• Dwight Ashdown says:

      Yes – but it depends on the size of the restroom. The current code requirement is 60″ clear from the side wall adjacent to the toilet to the edge of sink, or in this case the urinal.

  15. Stan Riddle says:

    I am renovating a live-work unit in Oakland. Can the 60″ circle for wheelchair turning space overlap with a 30″ x 60″ roll in shower stall (its open to the rest of the single-use toilet/bathroom on the 60″ side)? or must the circle stop at/not surpass the edge of the shower stall? Thanks.

    • Dwight Ashdown says:

      If there is a threshold at the shower, I would be cautious about having the 60″ circle overlap the shower. If it’s a smooth floor surface, I think that the circle can overlap the shower space. I also have to say, that’s my impression, having not seen the space or a drawing. I hope that helps.

  16. George H says:

    Am I correct in stating that the lavatory cannot encroach on the 56″ x 60″ clear area around the toilet?

    • Dwight Ashdown says:

      That’s correct. I presume you are talking about a single occupancy toilet – in which case, there’s also a requirement to keep a 48″x60″ area clear in front of the toilet.

  17. RJ says:

    The 2016 CBC Section 11B-603.2.3, Exception #2 specifically allows for the door to swing into the clear floor space and the clearance around the fixtures (provided there is a 30″x48″ space that is clear of the door swing), but still says that the door swing may not overlap more than 12″ into the TURNING space.

    The ADA allows for the door to swing into the turning space.
    The City of Santa Clara shows the door swinging into the turning space by more than 12″ (see page 5).

    I think this is ADA compliant but actually not CBC compliant. Am I correct?

    • Dwight Ashdown says:

      You’re correct – CBC 11B-603.2.3 limits the encroachment of doors, other than toilet compartment doors, into the clear floor space to 12″. The ADA 304.2 allows doors to swing into the turning space, without limitation, as long as a 30″x48″ clear space is provided within the room. Given that, it would appear that the Santa Clara diagram needs a 12″ limit on the door swing into the 60″ clear space.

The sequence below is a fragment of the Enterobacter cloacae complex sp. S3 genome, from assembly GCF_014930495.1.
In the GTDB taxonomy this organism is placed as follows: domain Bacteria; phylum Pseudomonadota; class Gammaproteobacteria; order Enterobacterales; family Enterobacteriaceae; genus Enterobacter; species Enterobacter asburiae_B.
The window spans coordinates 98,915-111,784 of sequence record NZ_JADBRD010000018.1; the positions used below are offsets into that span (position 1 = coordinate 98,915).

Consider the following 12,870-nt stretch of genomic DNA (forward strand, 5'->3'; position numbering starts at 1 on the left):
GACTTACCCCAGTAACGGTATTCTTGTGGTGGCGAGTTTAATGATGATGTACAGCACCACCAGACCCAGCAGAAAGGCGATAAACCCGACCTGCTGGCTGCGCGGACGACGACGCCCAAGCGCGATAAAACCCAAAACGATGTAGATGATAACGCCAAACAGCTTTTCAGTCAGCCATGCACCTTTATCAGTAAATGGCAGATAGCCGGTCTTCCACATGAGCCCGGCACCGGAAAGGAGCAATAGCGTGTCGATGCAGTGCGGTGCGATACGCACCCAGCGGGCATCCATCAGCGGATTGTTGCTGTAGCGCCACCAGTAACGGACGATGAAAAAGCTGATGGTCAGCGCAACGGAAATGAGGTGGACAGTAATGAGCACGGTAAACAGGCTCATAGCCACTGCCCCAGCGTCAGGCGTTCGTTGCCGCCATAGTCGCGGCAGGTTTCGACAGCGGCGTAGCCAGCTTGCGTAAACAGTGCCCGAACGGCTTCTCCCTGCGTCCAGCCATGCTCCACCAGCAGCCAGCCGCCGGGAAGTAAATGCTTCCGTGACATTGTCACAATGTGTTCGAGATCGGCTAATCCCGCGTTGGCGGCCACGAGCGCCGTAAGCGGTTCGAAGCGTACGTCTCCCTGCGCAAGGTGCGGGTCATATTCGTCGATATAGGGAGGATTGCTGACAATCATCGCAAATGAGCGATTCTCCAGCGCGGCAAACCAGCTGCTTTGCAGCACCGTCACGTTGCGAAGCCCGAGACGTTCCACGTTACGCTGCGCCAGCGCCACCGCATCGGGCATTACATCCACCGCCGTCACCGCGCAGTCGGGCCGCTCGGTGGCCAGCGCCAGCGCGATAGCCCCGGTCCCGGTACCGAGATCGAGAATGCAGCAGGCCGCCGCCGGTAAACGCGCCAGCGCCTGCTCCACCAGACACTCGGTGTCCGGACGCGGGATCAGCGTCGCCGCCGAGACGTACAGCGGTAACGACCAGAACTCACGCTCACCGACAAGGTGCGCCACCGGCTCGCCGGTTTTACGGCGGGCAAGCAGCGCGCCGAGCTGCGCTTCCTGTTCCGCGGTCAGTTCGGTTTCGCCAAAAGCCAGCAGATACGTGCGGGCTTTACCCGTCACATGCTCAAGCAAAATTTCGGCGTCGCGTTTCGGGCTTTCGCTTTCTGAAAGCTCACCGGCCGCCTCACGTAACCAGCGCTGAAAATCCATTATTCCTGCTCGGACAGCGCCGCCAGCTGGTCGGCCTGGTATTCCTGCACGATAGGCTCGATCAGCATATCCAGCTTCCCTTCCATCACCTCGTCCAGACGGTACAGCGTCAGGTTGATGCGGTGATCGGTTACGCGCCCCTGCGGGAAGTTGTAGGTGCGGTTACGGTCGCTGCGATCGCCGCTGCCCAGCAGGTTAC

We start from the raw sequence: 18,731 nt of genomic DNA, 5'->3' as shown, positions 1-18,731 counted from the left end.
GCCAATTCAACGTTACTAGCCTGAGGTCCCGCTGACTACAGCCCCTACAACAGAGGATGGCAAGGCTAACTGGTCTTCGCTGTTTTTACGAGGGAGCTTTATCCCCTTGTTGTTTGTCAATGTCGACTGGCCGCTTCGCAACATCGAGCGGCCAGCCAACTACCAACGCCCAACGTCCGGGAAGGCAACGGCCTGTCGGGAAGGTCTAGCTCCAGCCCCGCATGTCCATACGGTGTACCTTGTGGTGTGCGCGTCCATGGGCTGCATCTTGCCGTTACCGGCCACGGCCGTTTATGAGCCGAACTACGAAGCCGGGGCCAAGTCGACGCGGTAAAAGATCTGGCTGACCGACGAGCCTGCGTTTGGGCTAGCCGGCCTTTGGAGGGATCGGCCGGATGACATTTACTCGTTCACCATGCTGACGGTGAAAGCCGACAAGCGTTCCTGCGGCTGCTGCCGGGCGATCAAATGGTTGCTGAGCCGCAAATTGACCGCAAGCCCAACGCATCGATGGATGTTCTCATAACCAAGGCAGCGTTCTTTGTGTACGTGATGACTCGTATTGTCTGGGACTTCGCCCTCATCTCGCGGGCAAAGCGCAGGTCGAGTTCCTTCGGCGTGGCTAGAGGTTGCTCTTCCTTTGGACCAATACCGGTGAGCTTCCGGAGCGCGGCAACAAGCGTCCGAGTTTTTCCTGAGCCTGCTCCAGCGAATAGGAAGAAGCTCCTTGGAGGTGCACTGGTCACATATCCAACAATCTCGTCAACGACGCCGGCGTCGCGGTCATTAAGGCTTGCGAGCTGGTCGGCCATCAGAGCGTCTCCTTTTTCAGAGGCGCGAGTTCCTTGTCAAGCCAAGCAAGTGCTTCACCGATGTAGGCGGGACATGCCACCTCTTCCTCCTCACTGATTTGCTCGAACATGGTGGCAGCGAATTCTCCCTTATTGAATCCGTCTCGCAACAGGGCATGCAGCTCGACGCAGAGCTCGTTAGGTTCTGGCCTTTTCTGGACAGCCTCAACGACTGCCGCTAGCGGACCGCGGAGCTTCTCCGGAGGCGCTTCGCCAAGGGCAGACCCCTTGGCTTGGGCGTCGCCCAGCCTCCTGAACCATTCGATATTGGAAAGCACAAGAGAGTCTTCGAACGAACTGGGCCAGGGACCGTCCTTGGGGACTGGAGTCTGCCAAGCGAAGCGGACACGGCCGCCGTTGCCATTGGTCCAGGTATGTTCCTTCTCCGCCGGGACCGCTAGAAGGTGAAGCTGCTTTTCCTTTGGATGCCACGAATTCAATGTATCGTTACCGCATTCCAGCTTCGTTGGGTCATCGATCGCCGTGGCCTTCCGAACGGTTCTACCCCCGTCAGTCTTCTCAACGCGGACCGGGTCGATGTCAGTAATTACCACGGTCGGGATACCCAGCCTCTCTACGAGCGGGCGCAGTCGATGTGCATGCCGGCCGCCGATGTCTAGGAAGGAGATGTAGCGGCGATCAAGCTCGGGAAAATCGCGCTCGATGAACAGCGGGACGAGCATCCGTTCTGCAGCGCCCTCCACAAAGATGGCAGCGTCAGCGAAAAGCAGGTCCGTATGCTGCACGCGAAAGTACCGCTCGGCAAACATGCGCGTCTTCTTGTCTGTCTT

• RJ says:

        Thanks. This was an exception added later and it could very well be sloppy drafting by California in so far as they forgot to add “and turning space”, given that a single user toilet is functionally the same as (or rather better than) a toilet compartment.

        I don’t see how the 12″ limitation on door swing encroachment into turning space for a single user toilet does anything more than waste society’s resources.

  18. Jim Degener says:

    If part of the public restroom design has several (3-4) single occupancy toilet rooms, all adjacent to each other, the doors all lined up on one side of a hallway, do they all need to be accessible? This is all new construction. There will also be a larger 16 water closet unisex facility across the hall with the required number of accessible stalls and lavs within.

    • Dwight Ashdown says:

      From your description, it sounds like you would want to have at least one of the single occupancy toilet rooms be accessible – so you can provide the privacy of a single occupancy toilet room to individuals with disabilities.

  19. Regis says:

    Hi Dwight:

    If I have the WC and Lav facing each other in a single user bathroom, am I correct in assuming that the 48 inches of clear space required for each may over lap the other?
    I have about 92 inches total. If the WC is 28 inches + a 16 inch lav would leave 48 inches in between the two.



    • Dwight Ashdown says:

      Yes, the clear spaces can overlap. One thing to keep in mind, however, is that the clear space from the toilet can only extend 8″ under the front edge of the sink, where the bottom of the sink is a minimum of 27″ clear above the floor – to allow for wheelchair turning.

  20. Travis Dworetzky says:

    I want to place a cabinet on the wall and off the ground in my bathroom to store supplies. The cabinet would be facing the toilet. What are the ADA requirement for that? i.e. how many inches off the ground and how far away from the toilet, etc. I have a single toilet restroom.

    • Dwight Ashdown says:

      It sort of depends on the size/depth of the cabinet and how far off the ground you want to put it. Based on your description – I would suggest that the cabinet be no more than 4″ deep – and the bottom of the cabinet be at least 27″ off the floor.

  21. David Early says:

    What is the minimum length to create a single accommodation toilet that is only 5 feet wide (the dimension of the required turning radius), with the door swinging into the room on the 5′ side?

    For example, could I put the toilet at one of the room and the sink next to the door on other end, and then come out with a length of something like 8′-6″? I am concerned that this layout may not be possible since the sink would be in the required 18″ clear space on the wall next to the door.

    If the above layout wouldn’t work, can you suggest any other layout that would allow us to keep the toilet as narrow as possible, with the door swinging in on the narrow end?


    • Dwight Ashdown says:

      A “shotgun restroom” like you are describing would essentially require 13′-0″ of depth. Keep in mind that you need to maintain 48″ clearance in front of the toilet – which establishes where the sink can go. Then you also need to provide 5′-0″ of clearance were the door swings into the restroom, which extends to the other side of the sink. I don’t really see any other creative options to reduce the 13′-0″ depth, other than having the door swing out.